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Wairarapa’s blackout on abortions

Between 1840 and the 1950s, abortions were illegal in New Zealand – they were commonly referred to as “back street abortions”.

A government inquiry in 1937 found that at least one pregnancy in five ended in abortion and that the majority of women dying from illegal abortions were married with four or more children.

In the late 1930s, the right for a woman to receive an abortion, if her life was in danger, was extended by a court judgment.

However, abortion was still strongly disapproved of, and many doctors refused to perform the procedure.

The New Zealand Family Planning Association eventually opened its first abortion clinic in 1974, but soon after it’s opening, it was raided by police and forced to close.

The association had been operating since 1936, but battled public sentiment that contraception was obscene.

Its first contraception clinic opened in Lower Hutt in 1951, and others followed in Auckland.

When the contraceptive pill became available 10 years later, married women had a reliable form of contraception.

Many women who lived through the era remember the abortion debate flaring up in New Zealand in the 1970s.

Felicity Goodyear-Smith was a general practitioner and certified consultant for abortions during the 1980s, initially practising in Freeman’s Bay, Auckland. She assessed women who had been seeking an abortion for almost 40 years.

She recently published her book, ‘From Crime to Care: The History of Abortion in Aotearoa New Zealand’.

Family Planning said large numbers of women flocked to Australia for abortions. In New Zealand, abortion could only be considered at less than 20 weeks.

Goodyear-Smith said some of those women had been suicidal.

The Contraception, Sterilisation, and Abortion Act came into law in 1977, allowing health practitioners to provide abortion services to women who were less than 20 weeks pregnant.

After a pregnancy reached 20 weeks, a woman would only be allowed an abortion if the pregnancy put her health, mental health, or wellbeing at risk.

The procedure would need to be signed off by another doctor.

Goodyear-Smith said the law had been aimed at destroying Aotearoa’s only abortion clinic, Auckland Medical Aid Centre, which had been set up by Rex Hunton.

In February 1983, the abortion debate hit home for Wairarapa women when then Wairarapa District Health Board [DHB] medical superintendent Dr Leo Buchanan voiced his opposition to abortion.

During his five-year tenure, Buchanan refused to renew the abortion licence and planned to invoke conscientious objection as the debate made its way out of the board room and into the community.

As a staunch Catholic, Buchanan had been an executive member of the Society for the Protection of Unborn Children before joining the DHB.

His opposition to abortion raged within the DHB, resulting in his eventual refusal to sign an abortion licence for the board in 1987.

This forced the board to seek a discretionary judgement from the High Court on whether Buchanan could avoid holding a licence under the conscientious objections provision of the Contraception, Sterilisation, and Abortion Act 1977.

The licence was renewed in Buchanan’s absence.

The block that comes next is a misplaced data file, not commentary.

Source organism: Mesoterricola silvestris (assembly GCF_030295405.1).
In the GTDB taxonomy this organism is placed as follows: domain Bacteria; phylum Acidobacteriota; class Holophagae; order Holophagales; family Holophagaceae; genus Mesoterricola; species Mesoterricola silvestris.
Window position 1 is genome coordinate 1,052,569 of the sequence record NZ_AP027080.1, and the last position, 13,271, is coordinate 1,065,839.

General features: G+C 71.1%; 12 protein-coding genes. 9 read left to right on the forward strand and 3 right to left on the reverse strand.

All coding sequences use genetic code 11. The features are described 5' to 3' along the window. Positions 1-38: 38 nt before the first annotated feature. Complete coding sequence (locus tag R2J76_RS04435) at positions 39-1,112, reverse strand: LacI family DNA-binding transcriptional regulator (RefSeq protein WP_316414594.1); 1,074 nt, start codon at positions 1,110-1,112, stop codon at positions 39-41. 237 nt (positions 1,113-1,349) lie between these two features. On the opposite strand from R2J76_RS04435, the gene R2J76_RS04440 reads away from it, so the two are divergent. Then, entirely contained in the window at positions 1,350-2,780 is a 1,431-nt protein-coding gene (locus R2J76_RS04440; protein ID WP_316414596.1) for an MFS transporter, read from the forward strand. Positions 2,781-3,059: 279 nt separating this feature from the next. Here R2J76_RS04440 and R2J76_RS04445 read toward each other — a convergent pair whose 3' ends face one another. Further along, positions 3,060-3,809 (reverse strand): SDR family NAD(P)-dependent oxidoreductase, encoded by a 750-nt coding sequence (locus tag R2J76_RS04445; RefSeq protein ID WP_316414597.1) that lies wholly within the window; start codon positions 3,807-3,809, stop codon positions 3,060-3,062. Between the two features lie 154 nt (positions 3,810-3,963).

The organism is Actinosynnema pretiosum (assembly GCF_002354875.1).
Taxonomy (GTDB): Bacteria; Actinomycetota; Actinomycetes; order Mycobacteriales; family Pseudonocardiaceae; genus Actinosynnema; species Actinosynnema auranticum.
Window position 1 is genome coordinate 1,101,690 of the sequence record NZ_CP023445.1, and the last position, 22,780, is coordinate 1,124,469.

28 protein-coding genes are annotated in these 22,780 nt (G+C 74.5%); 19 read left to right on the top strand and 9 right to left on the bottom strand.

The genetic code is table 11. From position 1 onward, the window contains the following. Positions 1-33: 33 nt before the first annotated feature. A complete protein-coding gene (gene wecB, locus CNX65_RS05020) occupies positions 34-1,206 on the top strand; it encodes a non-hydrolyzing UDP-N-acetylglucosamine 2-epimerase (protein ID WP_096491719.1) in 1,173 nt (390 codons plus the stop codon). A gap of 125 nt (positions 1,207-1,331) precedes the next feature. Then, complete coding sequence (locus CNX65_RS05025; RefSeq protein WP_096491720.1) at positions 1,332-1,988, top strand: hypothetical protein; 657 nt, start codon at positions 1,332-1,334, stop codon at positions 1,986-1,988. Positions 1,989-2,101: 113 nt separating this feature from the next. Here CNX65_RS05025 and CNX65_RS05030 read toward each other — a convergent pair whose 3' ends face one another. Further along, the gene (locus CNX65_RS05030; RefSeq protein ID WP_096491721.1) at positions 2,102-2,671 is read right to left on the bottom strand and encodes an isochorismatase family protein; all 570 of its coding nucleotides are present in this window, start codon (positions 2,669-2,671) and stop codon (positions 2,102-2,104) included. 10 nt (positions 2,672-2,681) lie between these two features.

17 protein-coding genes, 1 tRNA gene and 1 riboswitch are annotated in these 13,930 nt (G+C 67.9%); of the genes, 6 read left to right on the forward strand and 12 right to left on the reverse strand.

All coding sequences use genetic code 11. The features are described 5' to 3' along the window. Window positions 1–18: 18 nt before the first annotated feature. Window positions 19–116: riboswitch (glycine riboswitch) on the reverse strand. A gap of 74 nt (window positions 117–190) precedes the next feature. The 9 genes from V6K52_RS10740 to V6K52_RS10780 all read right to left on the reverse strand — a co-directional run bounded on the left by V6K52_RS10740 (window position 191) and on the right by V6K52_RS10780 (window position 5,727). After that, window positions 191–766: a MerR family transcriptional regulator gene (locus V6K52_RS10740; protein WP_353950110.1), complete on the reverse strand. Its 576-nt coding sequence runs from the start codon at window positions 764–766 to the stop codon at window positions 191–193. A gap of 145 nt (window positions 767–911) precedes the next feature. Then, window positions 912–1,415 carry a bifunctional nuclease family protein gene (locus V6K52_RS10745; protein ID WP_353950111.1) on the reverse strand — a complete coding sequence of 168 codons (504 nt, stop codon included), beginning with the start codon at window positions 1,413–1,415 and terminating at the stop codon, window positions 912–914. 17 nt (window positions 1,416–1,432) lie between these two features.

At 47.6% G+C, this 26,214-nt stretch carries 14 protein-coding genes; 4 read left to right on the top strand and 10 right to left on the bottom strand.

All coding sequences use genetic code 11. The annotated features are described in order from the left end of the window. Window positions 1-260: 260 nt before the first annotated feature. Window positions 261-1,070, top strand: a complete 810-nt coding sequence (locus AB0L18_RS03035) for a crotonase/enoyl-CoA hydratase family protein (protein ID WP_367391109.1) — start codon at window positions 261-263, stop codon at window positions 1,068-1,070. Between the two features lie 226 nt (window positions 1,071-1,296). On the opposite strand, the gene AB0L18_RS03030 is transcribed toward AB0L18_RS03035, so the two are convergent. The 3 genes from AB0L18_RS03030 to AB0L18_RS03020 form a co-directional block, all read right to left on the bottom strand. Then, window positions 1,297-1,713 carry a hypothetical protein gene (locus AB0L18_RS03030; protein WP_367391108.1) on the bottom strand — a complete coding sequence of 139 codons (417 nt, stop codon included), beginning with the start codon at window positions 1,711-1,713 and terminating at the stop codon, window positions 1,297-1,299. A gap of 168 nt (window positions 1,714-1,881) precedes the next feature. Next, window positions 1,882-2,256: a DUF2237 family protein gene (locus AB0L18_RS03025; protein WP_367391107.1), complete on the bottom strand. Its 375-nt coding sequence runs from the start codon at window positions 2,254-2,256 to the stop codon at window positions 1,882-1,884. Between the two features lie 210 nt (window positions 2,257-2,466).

Buchanan refused to sign the newly-acquired licence, and not a single abortion was performed between April and July 1987.

The Times-Age reported women leaving the region to have an abortion procedure.

Goodyear-Smith said that women would travel from Wairarapa and other parts of New Zealand to the three main centres to a clinic to have an abortion, but most went to Auckland.

“It’s quite disruptive; just to have an abortion, they’d have to travel the length of the country.”

She said when there were financial barriers to travel, women would end up having babies when they would have preferred to have an abortion.

Goodyear-Smith said DHB’s would often pay for women to travel to a clinic.

It was unclear if Wairarapa DHB had funded travel while the hospital did not have a license.

Buchanan issued his resignation in July 1987, earlier that week, the board had just decided to appeal to High Court.

Support for Buchanan’s stance came from members of the public and St Patrick’s Church Parish.

In an excerpt from the book Helping Hands – The History of Wairarapa Health Services, then-board member Trish Taylor said she was vilified by the Catholic weekly magazine, ‘The Tablet’, for standing her ground.

“Dr Buchanan refused as a Catholic to seek a new licence, and the controversy attracted major media attention and polarised the community.”

The book reported a special mass was held at St Patrick’s Church in Masterton and a public meeting occurred at Chanel College in support of Dr Buchanan’s stance.

Quoted in The Tablet, Taylor explained she was a Catholic and personally did not support abortion but that “the matter was not about whether you support abortion or not, it’s about whether or not to provide a legal service in a public hospital”.

“It is a matter of principle to have an abortion licence.”

Buchanan said in his resignation announcement that the catalyst for his departure had been his “exercising honest beliefs” about his responsibilities as holder of the hospital’s abortion licence.

The next part of this series will look at sexual health services available today.

Grace Prior
Grace Prior
Grace Prior is a senior reporter at the Wairarapa Times-Age with a keen interest in environmental issues. Grace is the paper’s health reporter and regularly covers the rural sector, weather, Greater Wellington Regional Council, and coastal stories.

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